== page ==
A New South Wales youngster is at the heart of a huge court case being contested in Australia right now. His mother is taking the four major Australian banks (Commonwealth Bank, ANZ, Westpac and NAB) to court for damages in a case that has seen her son go from your average teenager to a Richie Rich-esque crook.
In a nut shell, since the age of 14, this little “entrepreneur” has bucked the system to launder oodles of cash by less than honorable means. The youth, now 19, has netted around $200,000 (Australian) in total, with a number of under-handed schemes. It started with eBay. He would list fictitious items such as laptops, cell phones and watches then he’d watch the money roll in from scammed eBay customers. It is said he was making as much as $6,000 per day at one stage. From there he took his conniving practices to the banks. Armed with a birth certificate and a co-signing friend as his guardian, he would walk into banks and open new accounts. When he received his debit cards he would then use the overdraft protection rule as a means to steal more cash. Most of the banks had a $1,500 overdraft protection rule in place, so he’d basically keep drawing out money until the well ran dry. He did this to several different establishments.
So what does a youngster do with so many ill-gotten gains? He spends it of course! He dined in the finest restaurants. He wore the finest clothes. And he stayed in the finest hotels (including one that overlooked the Sydney Harbour Bridge that cost a whopping $4,300 per night). And there was I, aged 14, struggling with my £2 pocket money.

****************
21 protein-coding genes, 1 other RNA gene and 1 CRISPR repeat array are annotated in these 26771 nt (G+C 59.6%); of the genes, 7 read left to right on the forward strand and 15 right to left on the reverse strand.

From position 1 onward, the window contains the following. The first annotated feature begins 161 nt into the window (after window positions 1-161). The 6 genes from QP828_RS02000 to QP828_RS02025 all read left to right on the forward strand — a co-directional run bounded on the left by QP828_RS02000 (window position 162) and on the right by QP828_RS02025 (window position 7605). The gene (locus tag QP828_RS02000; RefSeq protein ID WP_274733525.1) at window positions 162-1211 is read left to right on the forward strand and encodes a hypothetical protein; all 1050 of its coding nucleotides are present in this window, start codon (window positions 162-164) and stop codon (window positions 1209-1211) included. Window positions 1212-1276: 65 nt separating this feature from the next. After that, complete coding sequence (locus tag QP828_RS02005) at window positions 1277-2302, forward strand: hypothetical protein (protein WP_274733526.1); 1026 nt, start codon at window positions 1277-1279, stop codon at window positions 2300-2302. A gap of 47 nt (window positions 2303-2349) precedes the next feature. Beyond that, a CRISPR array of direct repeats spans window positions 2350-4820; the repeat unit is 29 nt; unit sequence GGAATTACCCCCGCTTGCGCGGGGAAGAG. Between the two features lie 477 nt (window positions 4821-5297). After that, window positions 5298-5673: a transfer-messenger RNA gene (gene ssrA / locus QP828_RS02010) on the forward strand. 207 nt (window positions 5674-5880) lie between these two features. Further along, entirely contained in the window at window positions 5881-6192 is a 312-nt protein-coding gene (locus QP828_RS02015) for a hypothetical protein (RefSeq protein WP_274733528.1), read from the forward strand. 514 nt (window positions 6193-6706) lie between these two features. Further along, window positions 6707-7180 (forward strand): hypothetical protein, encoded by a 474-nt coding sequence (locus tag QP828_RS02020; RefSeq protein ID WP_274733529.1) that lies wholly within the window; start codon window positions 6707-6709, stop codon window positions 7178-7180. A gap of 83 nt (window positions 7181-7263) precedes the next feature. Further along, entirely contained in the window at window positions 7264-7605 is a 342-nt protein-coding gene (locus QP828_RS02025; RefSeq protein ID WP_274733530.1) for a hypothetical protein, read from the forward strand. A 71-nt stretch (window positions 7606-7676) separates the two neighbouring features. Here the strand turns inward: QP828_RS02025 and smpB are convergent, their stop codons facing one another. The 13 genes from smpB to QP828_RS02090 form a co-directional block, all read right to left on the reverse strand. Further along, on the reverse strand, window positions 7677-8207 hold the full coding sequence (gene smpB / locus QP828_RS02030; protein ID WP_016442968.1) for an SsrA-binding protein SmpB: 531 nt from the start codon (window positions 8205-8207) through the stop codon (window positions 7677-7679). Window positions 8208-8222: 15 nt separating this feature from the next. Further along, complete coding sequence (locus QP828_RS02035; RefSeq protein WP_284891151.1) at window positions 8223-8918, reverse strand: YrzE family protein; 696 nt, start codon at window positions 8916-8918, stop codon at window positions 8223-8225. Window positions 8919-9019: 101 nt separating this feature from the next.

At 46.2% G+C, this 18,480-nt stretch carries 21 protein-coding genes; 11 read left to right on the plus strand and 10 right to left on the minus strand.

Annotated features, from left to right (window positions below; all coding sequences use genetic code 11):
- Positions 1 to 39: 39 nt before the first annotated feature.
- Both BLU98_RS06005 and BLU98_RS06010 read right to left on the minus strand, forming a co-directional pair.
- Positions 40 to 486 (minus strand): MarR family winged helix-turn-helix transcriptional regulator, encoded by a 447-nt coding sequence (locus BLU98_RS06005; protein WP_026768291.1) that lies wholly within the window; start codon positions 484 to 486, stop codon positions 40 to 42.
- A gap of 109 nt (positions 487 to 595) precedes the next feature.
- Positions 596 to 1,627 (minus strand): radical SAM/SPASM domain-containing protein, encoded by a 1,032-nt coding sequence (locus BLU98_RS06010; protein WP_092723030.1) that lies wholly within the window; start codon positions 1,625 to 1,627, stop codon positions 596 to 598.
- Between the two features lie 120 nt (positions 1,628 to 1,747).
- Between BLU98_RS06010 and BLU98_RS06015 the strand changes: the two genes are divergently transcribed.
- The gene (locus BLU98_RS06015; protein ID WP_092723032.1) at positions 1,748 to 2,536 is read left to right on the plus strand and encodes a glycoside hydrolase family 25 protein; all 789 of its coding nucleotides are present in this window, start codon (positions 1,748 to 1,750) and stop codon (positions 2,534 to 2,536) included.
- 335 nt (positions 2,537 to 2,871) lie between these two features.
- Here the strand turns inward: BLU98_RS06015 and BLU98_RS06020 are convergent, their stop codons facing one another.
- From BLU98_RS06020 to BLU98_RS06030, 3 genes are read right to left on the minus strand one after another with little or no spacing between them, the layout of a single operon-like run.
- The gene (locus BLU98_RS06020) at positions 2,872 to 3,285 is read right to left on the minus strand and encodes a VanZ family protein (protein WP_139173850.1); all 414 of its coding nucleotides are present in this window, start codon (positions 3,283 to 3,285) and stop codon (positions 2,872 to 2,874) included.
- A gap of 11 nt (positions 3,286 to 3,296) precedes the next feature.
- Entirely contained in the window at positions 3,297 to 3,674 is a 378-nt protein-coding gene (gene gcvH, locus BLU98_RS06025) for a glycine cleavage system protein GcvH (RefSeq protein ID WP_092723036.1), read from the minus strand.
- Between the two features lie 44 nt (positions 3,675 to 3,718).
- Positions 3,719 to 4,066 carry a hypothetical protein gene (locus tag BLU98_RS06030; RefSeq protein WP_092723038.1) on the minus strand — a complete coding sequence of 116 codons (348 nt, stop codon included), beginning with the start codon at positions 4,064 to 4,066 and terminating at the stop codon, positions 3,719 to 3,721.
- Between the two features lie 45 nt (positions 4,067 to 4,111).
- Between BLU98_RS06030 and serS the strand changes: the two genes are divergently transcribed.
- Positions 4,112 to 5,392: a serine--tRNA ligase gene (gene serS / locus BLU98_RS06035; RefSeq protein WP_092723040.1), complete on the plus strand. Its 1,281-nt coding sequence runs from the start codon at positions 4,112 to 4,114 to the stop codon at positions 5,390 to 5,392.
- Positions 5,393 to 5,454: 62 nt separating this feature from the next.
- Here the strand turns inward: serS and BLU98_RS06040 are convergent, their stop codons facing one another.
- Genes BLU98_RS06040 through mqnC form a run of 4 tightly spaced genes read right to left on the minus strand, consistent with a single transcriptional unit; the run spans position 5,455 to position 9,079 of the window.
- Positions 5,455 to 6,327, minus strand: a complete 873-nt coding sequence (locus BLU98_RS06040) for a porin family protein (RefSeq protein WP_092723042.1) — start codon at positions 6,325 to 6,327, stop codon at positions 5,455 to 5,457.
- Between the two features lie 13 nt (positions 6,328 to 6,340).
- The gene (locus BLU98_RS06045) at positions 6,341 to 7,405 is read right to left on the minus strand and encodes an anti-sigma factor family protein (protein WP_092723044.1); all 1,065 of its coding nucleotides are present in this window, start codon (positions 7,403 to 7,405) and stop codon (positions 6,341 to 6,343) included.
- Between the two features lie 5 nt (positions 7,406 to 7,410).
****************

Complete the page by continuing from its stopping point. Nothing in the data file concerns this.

My first reaction to all this was to rip his mother a new one. How can she not be held responsible for allowing her son to get away with all this under her watch. How dare she blame the banks for the actions of her son when it was her job to raise him. But after a little further research into this, it turns out she has a legit ax to grind with them. On many occasions she had contacted the banks pleading them to shut down her son’s accounts. But the banks had a Privacy Act in place that prevented them from discussing her child’s accounts.
“He was an intelligent boy who worked out how to cheat the system and play it for all it was worth,” she said. “As his parent and legal guardian, I begged the banks to stop giving him accounts and debit cards but each time I got nowhere because of the Privacy Act.”
As a result of all his underhanded schemes, the lad (who remains unnamed due to legal reasons), has spent the majority of his time in juvenile detention centers. His poor old mum has actually had to hand him over to police on 15 separate occasions.
Normally I like to end my WordPress posts with something witty, but this story is just gob-smacking. What the heck?